Symbiotic relationships between plants and other organisms are hugely important mediators of invasion success for introduced plants. Seed dispersal and pollination by animal agents and relationships between plants and micro organisms in the soil often determine whether a species will invade, and/or the extent to which it will spread in a new environment. The importance of such relationships was poorly appreciated until very recently, but research in the last decade has lead to a marked improvement in understanding this area.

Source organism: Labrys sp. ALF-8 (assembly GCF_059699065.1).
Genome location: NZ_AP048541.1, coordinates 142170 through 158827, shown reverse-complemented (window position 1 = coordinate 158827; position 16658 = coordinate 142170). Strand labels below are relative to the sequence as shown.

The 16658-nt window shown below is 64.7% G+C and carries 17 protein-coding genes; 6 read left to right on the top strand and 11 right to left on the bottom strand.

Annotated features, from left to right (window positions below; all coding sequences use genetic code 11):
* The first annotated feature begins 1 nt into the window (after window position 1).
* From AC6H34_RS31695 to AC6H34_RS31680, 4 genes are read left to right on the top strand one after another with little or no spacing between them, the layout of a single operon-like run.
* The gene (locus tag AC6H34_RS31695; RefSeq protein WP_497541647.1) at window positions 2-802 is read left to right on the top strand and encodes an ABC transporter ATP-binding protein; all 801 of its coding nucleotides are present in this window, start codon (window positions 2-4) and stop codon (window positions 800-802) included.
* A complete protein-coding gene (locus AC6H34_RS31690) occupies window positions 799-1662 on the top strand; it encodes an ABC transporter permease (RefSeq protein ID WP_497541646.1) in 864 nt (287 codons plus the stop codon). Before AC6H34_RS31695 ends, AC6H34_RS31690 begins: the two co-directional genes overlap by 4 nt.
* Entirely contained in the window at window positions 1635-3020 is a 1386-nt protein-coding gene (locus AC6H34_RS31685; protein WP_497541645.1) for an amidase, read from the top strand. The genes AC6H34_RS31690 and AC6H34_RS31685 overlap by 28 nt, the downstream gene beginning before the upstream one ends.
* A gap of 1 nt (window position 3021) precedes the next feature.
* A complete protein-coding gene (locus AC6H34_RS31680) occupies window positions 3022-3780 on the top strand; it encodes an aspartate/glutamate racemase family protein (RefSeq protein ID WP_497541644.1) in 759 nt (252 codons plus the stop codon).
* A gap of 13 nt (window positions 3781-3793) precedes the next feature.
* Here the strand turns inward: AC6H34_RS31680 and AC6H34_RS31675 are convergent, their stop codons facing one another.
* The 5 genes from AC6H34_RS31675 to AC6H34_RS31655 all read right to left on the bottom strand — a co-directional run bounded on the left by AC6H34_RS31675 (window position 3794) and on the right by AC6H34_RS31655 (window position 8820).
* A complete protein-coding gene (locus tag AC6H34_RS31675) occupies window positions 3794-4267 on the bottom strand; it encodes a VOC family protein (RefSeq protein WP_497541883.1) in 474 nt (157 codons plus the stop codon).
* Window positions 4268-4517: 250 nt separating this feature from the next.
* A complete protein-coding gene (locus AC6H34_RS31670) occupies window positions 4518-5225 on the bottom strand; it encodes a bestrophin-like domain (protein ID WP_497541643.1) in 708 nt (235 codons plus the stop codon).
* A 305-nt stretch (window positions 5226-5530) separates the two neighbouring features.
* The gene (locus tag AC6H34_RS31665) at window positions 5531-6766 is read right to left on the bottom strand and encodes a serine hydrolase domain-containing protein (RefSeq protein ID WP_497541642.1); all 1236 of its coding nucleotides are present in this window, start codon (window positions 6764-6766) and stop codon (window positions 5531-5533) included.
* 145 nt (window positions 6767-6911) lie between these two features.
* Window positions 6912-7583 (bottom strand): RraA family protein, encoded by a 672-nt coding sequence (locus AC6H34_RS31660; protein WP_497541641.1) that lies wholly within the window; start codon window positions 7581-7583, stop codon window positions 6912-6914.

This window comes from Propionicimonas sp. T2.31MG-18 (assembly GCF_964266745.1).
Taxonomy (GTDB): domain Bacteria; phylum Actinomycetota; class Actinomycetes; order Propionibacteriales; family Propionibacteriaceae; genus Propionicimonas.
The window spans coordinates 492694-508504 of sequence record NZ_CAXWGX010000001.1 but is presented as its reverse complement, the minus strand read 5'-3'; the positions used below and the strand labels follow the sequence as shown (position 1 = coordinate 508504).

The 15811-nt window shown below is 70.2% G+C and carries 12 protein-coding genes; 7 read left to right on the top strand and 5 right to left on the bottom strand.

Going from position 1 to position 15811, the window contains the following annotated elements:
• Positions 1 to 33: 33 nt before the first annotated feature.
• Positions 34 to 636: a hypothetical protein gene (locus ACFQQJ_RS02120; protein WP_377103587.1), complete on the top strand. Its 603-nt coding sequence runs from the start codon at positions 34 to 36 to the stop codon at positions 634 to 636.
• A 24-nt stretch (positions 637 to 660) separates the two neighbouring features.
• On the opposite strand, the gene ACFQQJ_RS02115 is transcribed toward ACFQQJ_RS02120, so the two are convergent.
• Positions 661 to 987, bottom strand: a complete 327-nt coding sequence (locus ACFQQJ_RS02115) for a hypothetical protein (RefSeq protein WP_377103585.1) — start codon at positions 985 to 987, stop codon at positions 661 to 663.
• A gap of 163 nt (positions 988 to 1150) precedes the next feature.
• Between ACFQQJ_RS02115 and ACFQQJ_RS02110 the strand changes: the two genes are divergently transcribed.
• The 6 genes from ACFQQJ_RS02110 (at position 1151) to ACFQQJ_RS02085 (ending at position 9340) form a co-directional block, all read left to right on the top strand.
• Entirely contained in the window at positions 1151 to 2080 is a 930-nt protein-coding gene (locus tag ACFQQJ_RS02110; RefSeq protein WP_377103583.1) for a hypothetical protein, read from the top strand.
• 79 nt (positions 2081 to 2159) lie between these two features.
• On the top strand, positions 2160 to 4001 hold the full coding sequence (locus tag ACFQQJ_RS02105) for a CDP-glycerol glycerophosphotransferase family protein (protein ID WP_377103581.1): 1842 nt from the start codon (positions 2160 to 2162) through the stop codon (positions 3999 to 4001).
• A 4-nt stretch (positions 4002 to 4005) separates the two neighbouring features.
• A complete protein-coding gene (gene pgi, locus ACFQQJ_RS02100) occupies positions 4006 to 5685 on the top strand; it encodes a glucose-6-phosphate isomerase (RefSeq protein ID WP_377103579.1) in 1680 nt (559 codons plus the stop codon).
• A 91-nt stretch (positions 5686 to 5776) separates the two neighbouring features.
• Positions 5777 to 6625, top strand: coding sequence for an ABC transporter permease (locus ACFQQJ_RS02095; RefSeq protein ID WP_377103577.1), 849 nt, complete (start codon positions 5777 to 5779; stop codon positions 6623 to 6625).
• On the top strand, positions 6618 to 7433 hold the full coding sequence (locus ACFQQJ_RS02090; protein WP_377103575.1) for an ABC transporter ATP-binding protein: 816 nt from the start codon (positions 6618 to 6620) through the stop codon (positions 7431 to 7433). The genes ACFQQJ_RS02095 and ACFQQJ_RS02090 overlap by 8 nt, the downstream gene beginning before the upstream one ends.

Biological invasions also have a profound effect on naturally occurring mutualisms in many ecosystems. Some such impacts are widely known, but the mechanisms that produce such impacts are poorly understood. Many types of invasive species have huge potential to alter evolutionary trajectories by causing many types of changes to prevailing mutualisms. This introduces a new layer of complexity to programmes aiming to reduce or mitigate the effects of biological invasions. These findings have important implications outside the field of invasion ecology - for understanding the importance of mutualistic interactions in population dynamics. As with the role of mutualisms as facilitators of invasions, understanding of the dimensions and magnitude of disruptions to mutualisms caused by invasions is a very recent field of study. This chapter reviews emerging insights in these areas and proposes challenges for the future.